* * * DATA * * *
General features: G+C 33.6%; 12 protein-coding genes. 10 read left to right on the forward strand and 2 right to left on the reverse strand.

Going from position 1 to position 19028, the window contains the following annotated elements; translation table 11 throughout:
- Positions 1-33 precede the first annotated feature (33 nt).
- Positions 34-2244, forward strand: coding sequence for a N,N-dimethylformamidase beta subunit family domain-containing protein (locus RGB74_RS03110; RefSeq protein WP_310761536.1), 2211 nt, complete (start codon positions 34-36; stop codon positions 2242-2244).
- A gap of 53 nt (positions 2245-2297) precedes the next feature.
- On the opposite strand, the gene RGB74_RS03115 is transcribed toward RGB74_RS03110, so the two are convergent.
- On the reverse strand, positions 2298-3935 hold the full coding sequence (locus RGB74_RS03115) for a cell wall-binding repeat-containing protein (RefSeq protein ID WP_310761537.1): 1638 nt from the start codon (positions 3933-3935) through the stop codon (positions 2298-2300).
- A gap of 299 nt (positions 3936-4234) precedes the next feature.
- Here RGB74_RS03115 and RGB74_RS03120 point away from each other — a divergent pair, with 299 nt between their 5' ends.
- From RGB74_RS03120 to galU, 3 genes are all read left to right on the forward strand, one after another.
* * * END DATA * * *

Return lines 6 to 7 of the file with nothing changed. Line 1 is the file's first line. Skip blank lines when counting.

- On the opposite strand, the gene RGB74_RS03115 is transcribed toward RGB74_RS03110, so the two are convergent.
- On the reverse strand, positions 2298-3935 hold the full coding sequence (locus RGB74_RS03115) for a cell wall-binding repeat-containing protein (RefSeq protein ID WP_310761537.1): 1638 nt from the start codon (positions 3933-3935) through the stop codon (positions 2298-2300).